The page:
More information contact Dr Ramon Lobato via email or phone(03) 9214 8637

The computer world could be completely different- Ted Nelson:Founding designer, Project Xanadu

Date:
Monday 4 April
Venue:
Village Roadshow Theatrette, State Library of Victoria (enter
via 179 La Trobe St) (Google Map | PDF local Map)
Time:
7.00 - 9.00 pm
Contacts
Email isradmin@swin.edu.au for more information or for bookings indicating the number of tickets required
Description:

Swinburne University of Technology, the Swinburne Institute for Social Research, and the ARC Centre of Excellence for Creative Industries and Innovation, present a public lecture based on information that . . .

Swinburne University of Technology, the Swinburne Institute for Social Research, and the ARC Centre of Excellence for Creative Industries and Innovation, present a public lecture based on information that . . .

“the computer world could be completely different”

Fish, they say, aren't aware of water. Most people, including computer scientists, don't notice the hidden assumptions and traditions that have structured today's computer world and digital documents. These assumptions push the real problems into the laps of users and programmers.  Almost nobody notices the consequences of this locked cosmology.  While there is no right or wrong computer world; what is wrong is that there is only one computer world, with no other choices.

We will consider some alternatives.

Theodor Holm Nelson is an American designer, generalist, and pioneer of information technology. He coined the terms "hypermedia" and "hypertext" in 1963, and is also credited with first use of the words micropayment, transclusion, virtuality, intertwingularity and dildonics.  He is the most important computing visionary of our time.  The main thrust of his work has been to create a different kind of electronic document which allows many forms of connection, instead of the "paper simulation" of Word, PDF and the World Wide Web. Nelson founded Project Xanadu in 1960, a project that has inspired a whole generation of computer programmers, hobbyists and developers. The effort is documented in his 1974 book Computer Lib/Dream Machines and the 1981 Literary Machines. He has just published an autobiography, Possiplex.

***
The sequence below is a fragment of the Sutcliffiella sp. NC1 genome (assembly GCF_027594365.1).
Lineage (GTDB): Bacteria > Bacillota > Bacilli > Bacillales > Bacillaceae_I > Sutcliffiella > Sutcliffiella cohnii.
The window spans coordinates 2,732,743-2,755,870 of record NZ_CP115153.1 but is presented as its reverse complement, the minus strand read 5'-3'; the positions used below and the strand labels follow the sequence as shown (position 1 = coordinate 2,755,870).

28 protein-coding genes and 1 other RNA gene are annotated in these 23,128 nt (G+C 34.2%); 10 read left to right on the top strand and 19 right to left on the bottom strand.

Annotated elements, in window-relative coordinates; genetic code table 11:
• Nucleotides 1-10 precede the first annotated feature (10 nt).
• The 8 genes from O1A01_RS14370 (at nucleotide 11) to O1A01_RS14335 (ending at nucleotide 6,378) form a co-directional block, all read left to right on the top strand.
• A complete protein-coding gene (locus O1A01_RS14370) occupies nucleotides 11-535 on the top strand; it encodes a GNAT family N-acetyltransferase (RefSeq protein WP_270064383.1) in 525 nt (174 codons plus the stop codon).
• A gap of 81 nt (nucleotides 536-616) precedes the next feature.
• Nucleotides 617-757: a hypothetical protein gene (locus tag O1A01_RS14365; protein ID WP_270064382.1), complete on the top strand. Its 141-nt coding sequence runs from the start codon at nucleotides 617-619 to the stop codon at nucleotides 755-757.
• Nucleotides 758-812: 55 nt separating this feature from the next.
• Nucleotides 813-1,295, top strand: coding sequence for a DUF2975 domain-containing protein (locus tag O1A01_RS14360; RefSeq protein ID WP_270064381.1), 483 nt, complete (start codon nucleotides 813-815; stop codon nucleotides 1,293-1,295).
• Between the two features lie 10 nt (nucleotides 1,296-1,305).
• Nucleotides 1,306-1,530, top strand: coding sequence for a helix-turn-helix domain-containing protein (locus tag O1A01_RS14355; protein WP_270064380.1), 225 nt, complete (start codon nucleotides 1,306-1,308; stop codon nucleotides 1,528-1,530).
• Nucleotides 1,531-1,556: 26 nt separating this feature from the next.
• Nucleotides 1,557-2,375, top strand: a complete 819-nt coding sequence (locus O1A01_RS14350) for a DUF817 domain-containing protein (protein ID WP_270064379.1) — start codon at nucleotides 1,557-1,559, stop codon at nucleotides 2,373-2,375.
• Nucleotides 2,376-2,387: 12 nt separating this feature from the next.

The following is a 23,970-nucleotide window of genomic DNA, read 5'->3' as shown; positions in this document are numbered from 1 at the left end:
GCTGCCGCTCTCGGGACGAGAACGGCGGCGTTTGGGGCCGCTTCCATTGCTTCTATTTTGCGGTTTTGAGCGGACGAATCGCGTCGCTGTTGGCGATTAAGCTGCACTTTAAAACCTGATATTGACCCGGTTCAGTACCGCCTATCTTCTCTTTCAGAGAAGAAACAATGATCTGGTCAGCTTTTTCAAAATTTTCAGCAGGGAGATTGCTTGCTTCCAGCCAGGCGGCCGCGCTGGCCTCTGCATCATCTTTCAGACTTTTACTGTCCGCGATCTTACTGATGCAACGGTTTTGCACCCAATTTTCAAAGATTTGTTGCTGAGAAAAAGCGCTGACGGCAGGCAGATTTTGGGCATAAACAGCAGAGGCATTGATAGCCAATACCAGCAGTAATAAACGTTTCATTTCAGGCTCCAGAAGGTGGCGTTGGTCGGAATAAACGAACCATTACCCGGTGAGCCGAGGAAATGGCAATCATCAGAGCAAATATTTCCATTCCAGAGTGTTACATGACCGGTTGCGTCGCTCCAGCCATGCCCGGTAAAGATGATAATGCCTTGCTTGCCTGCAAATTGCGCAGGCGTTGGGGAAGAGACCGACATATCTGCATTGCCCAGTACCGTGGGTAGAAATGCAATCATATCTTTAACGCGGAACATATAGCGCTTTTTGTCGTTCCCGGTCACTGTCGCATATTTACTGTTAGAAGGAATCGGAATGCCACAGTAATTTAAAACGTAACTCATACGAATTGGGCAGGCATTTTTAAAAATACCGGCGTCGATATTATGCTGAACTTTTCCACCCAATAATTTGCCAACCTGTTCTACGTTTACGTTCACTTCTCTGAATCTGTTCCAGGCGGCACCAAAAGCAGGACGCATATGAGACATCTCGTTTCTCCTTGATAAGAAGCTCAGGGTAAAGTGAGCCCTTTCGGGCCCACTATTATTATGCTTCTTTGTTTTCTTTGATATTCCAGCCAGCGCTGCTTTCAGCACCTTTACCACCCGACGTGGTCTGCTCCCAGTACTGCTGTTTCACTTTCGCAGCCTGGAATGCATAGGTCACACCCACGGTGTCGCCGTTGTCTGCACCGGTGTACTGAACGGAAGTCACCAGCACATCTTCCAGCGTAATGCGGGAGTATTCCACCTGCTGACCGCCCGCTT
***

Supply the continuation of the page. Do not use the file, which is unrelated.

Book Launch - Making Settler Colonial Space: Perspectives on Race, Place and Identity (Palgrave UK, 2010) Tracey Banivanua Mar and Penelope Edmonds (eds)
To be launched by Patrick Wolfe

Date:
Thursday 30th June
Venue:
Gertrudes Brown Couch, 30 Gertrude Street, Fitzroy
Time:
5.00 - 5.30 pm
RSVP:
Penny Edmonds at edmondsp@unimelb.edu.au or 90358879
Drinks and snacks will be provided at the bar.
Description:

Making Settler Colonial Space charts the making of colonial spaces in settler colonies of the Pacific Rim during the last two centuries. Contributions journey through time, place and region, and piece together interwoven but discrete studies that illuminate transnational and local experiences - violent, ideological, and cultural - that produced settler-colonial space.

This unique collection of essays explores the conflicted, contested and shared histories that produced spaces of belonging and exile in colonies of settlement around the Pacific rim including Australia, Aotearoa New Zealand, and British Columbia. Each contribution explores the thematic question of how the unique societies that developed from British settler-colonialism made and continue to make the spaces they occupy. In essays and poems, authors explore the spatial legacies of contact between Indigenous peoples and newcomers in a fascinating journey that takes readers from snowy deserts to emerging urban landscapes, and from census data to contemporary Indigenous music scenes. Collectively the essays offer a rich social history of the gridded, patchworked and layered visages that make up today's settler-colonial space. (Cover image 'Billabong' courtesy artist Trevor Nickolls).

A new scholarly journal will also be introduced by Lorenzo Veracini and Jane Carey

Settler colonial studies

settler colonial studies understands settler colonialism as a global and transnational phenomenon, and as much a thing of the past as a thing of the present. There is no such thing as neo-settler colonialism or post-settler colonialism because settler colonialism is a resilient formation that rarely ends. Not all migrants are settlers; settlers are founders of political orders who carry with them a distinct sovereign capacity. And settler colonialism is not colonialism: settlers want Indigenous people to vanish (but can make use of their labour before they are made to disappear). Sometimes settler colonial forms operate within colonial ones, sometimes they subvert them, sometimes they replace them. But even if colonialism and settler colonialism interpenetrate and overlap, they remain separate as they co-define each other.